As more farmland is leveled across the Mid-South, what are the new technologies being used to accomplish the task? Delta Farm Press recently spoke with Trimble’s Josh Shuler about what the company brings to the table.
“The single most important point for dirt movers is ‘up-time.’ How many productive hours can I get out of today? Every minute they’re sitting still is bleeding money from their bottom-line.”
On the history of the company…
“In 2000, Trimble purchased the Spectra Positioning Group of Dayton, Ohio, and acquired the market leader in laser-based technologies. Originally, known as LaserPlane, they invented the laser leveling business back in the 1960s and have remained the dominant supplier of pretty much any grade-based market ever since.
“Back in the early 2000s, Trimble began moving to GPS for land-leveling to allow for greater flexibility and increase our customers’ overall efficiency. Lasers do really well on nice, calm days when the temperature changes are slow moving and there isn’t a lot of wind or dust and distance isn’t a challenge. If you’re working a large or multi-faceted project you may have to run multiple laser transmitters at once or move your lone transmitter frequently to cover the jobsite. Lasers also require calibration several times a day to fully compensate for the changing conditions. Each time the system is moved or worked on the entire crew is sitting still.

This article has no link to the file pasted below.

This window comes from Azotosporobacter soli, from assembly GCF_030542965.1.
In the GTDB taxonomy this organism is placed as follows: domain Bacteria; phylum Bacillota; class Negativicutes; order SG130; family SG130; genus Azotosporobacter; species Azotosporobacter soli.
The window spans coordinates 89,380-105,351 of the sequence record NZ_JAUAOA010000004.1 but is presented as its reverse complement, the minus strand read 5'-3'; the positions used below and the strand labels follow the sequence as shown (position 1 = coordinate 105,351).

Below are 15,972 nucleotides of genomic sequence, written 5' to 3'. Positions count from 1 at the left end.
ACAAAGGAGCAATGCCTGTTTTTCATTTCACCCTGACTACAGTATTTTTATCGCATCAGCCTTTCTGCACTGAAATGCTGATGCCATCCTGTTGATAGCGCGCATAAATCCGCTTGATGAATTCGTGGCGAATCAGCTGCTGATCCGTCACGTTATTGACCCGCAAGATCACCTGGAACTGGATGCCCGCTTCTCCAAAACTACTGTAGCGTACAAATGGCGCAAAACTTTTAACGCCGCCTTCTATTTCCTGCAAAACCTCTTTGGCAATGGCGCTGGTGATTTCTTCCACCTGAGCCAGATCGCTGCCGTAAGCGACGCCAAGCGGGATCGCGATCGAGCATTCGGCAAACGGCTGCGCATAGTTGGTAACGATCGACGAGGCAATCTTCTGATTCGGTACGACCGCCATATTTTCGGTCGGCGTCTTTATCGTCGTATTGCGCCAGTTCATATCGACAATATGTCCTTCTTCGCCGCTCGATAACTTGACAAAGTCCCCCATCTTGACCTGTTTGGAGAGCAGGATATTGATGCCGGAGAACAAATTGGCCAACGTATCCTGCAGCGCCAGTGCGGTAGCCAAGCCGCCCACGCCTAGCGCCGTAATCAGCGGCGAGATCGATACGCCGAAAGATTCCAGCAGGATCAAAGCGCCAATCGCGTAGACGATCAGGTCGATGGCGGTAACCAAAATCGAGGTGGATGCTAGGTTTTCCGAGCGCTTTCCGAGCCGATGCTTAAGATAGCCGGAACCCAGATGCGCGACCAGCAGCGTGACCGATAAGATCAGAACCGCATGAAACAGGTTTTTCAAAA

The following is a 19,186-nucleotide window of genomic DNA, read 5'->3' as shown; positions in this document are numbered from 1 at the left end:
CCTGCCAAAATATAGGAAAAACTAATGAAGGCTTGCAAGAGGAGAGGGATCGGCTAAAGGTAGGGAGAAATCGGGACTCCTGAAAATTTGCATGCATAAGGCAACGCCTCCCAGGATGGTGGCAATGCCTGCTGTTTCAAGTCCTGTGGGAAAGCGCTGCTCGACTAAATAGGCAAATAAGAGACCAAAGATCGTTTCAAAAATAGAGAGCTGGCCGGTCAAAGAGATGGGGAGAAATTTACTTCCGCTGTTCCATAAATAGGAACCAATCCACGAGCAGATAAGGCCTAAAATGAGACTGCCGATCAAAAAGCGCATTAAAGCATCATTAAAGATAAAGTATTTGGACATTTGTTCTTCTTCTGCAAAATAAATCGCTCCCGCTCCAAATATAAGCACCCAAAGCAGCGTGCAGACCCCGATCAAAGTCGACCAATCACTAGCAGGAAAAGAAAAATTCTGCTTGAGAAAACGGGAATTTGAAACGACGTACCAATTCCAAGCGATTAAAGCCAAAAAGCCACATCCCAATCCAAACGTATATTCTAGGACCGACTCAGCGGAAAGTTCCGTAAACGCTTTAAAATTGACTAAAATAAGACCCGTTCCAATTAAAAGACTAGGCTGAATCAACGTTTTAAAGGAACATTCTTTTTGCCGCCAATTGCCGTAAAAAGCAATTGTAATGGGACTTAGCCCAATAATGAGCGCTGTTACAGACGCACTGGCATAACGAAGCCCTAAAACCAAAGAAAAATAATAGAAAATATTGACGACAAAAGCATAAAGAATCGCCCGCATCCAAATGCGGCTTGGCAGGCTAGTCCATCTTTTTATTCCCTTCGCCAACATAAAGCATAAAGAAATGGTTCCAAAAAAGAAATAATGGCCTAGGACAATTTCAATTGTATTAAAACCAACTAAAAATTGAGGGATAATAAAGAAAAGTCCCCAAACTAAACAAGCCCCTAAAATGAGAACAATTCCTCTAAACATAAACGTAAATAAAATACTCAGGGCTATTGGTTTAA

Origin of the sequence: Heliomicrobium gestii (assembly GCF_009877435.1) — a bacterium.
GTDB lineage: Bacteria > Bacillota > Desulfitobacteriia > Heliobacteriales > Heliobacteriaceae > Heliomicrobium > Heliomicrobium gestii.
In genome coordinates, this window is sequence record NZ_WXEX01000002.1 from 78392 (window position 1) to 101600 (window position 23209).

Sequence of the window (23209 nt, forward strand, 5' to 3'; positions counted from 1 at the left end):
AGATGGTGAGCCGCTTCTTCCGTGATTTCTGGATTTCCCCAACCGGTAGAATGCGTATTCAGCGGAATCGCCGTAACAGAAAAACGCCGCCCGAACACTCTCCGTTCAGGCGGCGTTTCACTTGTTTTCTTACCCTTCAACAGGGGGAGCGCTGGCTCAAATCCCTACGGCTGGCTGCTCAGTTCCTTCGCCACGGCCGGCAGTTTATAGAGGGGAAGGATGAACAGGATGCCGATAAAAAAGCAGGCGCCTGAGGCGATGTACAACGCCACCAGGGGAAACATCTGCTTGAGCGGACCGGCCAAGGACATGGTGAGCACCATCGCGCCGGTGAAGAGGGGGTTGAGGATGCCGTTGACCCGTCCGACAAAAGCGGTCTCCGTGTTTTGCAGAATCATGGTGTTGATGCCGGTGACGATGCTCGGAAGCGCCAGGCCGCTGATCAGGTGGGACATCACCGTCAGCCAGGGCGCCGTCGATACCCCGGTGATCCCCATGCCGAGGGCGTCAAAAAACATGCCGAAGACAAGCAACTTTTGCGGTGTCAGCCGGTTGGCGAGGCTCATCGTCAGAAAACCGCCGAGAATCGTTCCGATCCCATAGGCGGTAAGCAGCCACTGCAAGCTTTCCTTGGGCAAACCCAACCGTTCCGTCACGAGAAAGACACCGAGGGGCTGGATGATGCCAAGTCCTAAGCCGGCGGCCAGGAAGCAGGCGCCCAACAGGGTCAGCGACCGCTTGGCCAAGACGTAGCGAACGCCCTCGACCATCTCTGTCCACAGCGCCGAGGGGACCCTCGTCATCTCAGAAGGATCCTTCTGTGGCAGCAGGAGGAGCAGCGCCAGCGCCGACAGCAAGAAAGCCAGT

“When GPS came on the scene, it gave us a chance to set up a single base station in the middle of the job and achieve very comparable performance. The technology immediately allowed the market to evolve from a strictly land-leveling, or planar, model into a full 3D landforming model.
“Landforming gives us the ability to sculpt the land and lower the overall yardage requirements in several key parts of dirt moving that hadn’t been possible until GPS. Laser based systems simply can’t compete with the flexibility and efficiency enhancements offered by GPS, especially on larger scale jobs with lots of intricate design details.
“Roughly eight years ago the industry began running into challenges in several regions around the world where intermittent error and variability in the vertical accuracy of GPS began to occur. It went beyond the normal boundaries of maximum vertical error that the industry had enjoyed for several years.
“The most frustrating part of these occurrences was that they were often seen at very random times. Some areas found the variability was somewhat predictable and would occur at similar times each day. The downtime could be a few seconds one day and several hours the next. However, the magnitude of the variability was always a guessing game … until VerticalPoint RTK.”
Finding a solution…